My mother-in-law had six kids. Each Christmas her house fills with laughter of her many grandchildren. I envy her because I know that unless my children will turn Orthodox (unlikely), I’m not going to have old age like hers. As a matter of fact, the way people breed now I’d be lucky to have any grandchildren at all.
Le Nain Brothers, A Vist to Grandmother, 1640s.
I don’t like the culture of not breeding, and I find graying societies are joyless. I also don’t understand why any woman needs to take 35 years to find herself, as Ms. Pikul claims to have done. If she thinks that she had to figure out who she is, well, maybe she did, and maybe she didn’t, but once she has a baby, all her self-discovery might just go out of the window. Also, what’s the value of her self-discovery, if it doesn’t deal with most important question in life: Do I want to have children? I find it peculiar that the question didn’t come up when Pikul was getting married. And what is self-discovery if not a search for purpose in life, a void traditionally filled by children. All that money she gave to her shrink and costly hobbies could have gone to a college fund.
S.E. Cupp hit some of the similar notes in her latest column:
I recently had the pleasure of sitting on a Clare Boothe Luce Policy Institute panel with two remarkable women, Phyllis Schlafly and Rep. Michele Bachmann (R-Minn.), as we discussed the role that women have played in conservative activism. Listening to them wax poetic about marriage and motherhood, I felt pangs of guilt and disappointment that I hadn’t yet experienced either. And not because I hadn’t found the right guy, couldn’t afford kids or couldn’t conceive, but because I didn’t really want to.
Despite the efforts of a few courageous women like Schlafly and Bachmann to celebrate the family, one of the consequences of second- and third-wave feminism has been that motherhood has become an afterthought, the thing you do you after you’ve done everything else, if at all.
My mother was no feminist. She just wanted to raise a happy kid who had the opportunities she didn’t. But thanks to the persistent march of liberalism, feminism and secularism, the society that once raised girls to become women who get married and have a family is now the same society that raises girls to remain perennially youthful, become pop singers or reality stars and have children out of wedlock so their baby bumps make the cover of People magazine.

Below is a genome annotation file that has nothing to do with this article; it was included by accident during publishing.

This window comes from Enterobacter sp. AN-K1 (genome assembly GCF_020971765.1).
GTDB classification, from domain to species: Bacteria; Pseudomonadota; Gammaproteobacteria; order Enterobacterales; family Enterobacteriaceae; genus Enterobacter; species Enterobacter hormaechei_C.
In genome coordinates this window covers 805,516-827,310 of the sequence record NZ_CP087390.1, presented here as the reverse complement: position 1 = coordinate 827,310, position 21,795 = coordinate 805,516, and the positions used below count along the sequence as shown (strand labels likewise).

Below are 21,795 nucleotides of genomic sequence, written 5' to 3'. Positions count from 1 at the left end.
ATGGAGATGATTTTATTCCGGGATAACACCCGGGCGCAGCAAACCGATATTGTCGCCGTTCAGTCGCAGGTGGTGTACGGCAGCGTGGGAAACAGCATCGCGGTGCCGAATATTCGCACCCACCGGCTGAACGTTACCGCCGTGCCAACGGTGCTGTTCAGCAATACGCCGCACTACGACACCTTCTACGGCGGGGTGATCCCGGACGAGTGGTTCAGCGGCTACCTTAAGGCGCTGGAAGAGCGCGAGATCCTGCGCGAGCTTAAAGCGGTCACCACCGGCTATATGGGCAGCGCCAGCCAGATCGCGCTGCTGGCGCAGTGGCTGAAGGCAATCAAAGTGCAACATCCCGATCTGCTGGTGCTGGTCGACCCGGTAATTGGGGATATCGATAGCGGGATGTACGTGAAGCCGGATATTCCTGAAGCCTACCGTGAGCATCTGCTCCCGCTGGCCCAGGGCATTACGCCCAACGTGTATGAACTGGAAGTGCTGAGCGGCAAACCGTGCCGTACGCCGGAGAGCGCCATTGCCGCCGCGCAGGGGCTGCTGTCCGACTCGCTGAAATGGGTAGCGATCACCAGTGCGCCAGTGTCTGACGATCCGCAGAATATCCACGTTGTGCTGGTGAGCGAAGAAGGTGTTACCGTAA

Cupp is not very generous to her generation. I’m saddened that feminism inspires the shallow live-in-the-moment lifestyles of many contemporary American women.
Although recent medical advances enable us to extend fertility, at least to some degree, parenting is easier on the young. A forty year-old might not have the energy for 2 am feedings and toddler-chasing excursions. Younger mothers are probably less likely to overthink their duties and overprotect their progeny. Younger mothers are going to be younger, more energetic grandmothers — a huge benefit for the entire clan.
In any event, I hope my children’s generation will do better breeding-wise. I hope they will learn from the mistakes of women my age. I don’t want my daughter agonizing over her fertility, and I don’t want my son to marry a woman with whom he’ll be unable to have children. I am going to teach them that family is very important. That there is no greater joy in life then to hold a beautiful toddler (from one to two is my favorite age, turns out) and to teach your children what you know. I think it’s a mistake on parents’ part to assume that either parenthood will come naturally or it’s optional, and therefore it’s unnecessary to bring up future parents.